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Diamond Materials

Diamond Materials for Quantum Application

23. September 2014: The DFG research group FOR 1493 “Diamond Materials and Quantum Applications” goes into its second funding period. FOR1493 is a national research consortium funded by the Deutsche Forsch-ungsgemeinschaft.

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ERC Advanced Grant

ERC

Sensor-unlimited nanoscale spectroscopy of small spin clusters

Atomic-sized, classical memories store NMR-sensor data intermediately yielding single-spin NMR spectra with 13 Hz resolution at room temperature. Single spins in solids are nowadays utilized as tiniest quantum sensors for magnetic and electric fields, temperature and single molecule recognition under ambient conditions. Every sensor, also a single spin sensor, does perturb the quantum state of the object under study. This perturbation, or more commonly called back action, has decisive influence on the acquired signal. For sensitive detection of molecular magnetic moments, it for example reduces spectral resolution. Here, we study and overcome the deleterious effects of this backaction and reveal the identity of samples with an unprecedented accuracy.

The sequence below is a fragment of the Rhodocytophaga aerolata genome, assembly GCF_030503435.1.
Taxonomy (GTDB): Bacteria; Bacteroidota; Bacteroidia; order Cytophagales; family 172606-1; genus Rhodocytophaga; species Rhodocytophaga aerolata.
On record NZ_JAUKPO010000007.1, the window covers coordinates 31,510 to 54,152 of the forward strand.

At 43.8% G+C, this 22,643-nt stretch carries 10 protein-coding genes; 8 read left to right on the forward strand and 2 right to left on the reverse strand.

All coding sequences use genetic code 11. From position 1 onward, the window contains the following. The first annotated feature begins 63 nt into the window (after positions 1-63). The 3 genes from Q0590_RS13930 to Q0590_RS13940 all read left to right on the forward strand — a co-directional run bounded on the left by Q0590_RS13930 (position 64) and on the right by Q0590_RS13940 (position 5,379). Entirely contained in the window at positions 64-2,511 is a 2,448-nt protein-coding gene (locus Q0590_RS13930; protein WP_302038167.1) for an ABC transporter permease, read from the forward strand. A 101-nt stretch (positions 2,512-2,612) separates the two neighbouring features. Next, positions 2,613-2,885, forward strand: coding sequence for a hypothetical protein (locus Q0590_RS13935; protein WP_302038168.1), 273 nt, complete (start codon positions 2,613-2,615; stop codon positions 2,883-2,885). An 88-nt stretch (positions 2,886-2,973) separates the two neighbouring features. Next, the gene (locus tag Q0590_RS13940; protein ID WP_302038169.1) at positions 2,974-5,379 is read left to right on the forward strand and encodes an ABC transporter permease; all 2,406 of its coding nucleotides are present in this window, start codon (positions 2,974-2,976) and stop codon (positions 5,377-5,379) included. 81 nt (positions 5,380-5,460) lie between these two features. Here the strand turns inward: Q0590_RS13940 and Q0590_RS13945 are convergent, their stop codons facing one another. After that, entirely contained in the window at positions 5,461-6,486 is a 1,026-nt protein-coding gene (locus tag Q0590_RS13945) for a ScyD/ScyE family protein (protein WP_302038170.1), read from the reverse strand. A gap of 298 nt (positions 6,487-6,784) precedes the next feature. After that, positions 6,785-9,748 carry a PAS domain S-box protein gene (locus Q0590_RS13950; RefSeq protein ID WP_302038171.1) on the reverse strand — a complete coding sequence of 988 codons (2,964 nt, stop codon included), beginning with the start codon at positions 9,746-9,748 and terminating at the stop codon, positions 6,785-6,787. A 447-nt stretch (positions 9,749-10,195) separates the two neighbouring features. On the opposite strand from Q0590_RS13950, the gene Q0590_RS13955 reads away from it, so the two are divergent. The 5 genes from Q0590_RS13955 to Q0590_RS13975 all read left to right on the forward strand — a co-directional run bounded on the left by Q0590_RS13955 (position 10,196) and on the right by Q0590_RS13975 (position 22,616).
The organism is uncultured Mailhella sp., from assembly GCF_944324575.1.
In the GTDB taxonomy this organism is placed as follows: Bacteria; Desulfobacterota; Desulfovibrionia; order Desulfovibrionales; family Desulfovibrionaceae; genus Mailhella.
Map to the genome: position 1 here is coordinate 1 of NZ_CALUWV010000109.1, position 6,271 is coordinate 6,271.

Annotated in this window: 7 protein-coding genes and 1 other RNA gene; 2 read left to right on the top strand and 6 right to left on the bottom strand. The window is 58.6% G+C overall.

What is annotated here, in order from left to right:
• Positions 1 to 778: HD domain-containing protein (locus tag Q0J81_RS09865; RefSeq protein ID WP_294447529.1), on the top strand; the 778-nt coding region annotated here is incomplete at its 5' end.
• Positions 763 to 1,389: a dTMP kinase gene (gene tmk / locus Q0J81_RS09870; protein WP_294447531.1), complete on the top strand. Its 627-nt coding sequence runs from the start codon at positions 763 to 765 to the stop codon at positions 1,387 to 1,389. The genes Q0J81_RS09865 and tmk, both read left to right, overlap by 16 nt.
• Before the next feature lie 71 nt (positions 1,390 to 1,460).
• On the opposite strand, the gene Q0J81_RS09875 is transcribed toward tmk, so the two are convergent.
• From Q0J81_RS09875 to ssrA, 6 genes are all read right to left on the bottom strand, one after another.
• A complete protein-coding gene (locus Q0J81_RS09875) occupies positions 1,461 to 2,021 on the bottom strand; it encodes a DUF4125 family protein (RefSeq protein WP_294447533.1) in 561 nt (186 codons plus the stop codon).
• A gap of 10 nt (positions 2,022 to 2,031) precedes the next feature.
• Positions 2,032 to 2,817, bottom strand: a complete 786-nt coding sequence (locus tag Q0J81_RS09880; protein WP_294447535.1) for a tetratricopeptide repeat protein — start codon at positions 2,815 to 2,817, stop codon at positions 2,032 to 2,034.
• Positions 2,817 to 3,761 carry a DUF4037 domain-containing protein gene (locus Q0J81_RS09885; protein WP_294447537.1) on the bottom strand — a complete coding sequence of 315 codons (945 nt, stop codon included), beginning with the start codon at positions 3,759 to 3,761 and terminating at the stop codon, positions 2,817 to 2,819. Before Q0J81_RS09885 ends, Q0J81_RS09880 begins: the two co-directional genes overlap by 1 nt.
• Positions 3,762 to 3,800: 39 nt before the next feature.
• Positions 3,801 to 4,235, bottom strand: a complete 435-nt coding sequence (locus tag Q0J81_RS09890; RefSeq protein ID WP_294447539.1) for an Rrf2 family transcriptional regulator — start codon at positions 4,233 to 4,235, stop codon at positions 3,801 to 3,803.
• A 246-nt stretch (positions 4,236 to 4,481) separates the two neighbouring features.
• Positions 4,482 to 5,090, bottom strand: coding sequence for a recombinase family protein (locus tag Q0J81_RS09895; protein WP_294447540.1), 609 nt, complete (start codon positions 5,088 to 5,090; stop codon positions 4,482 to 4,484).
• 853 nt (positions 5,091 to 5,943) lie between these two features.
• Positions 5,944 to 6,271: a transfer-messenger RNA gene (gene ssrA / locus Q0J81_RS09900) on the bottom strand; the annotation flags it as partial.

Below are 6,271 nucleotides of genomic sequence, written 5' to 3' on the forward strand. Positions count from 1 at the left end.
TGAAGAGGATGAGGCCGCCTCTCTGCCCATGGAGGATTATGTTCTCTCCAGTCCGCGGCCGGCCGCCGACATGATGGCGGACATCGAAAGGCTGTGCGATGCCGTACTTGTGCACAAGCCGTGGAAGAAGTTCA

The key components of our sensing device are a single electron spin quantum sensor and a non-volatile nuclear spin quantum memory. We avoid back action and retain sensor performance by temporarily storing classical information about samples on the memory and by dynamically decoupling the sensor from both memory and sample. With our novel device design and observation methods, we identify sample spins with spectral discrimination down to 13 Hz.

Our results improve the characterization of small spin clusters. For example, we pave the way for chemical structure analysis on nanoscopic volumes via nuclear magnetic resonance spectroscopy techniques, which are typically applied to millimeter scale samples.


References:
Nonvolatile nuclear spin memory enables sensor-unlimited nanoscale spectroscopy of small spin clusters, M. Pfender, N. Aslam, H. Sumiya, S. Onoda, P. Neumann, J. Isoya, C. A. Meriles & J. Wrachtrup, Nature Communications 8, 834 (2017).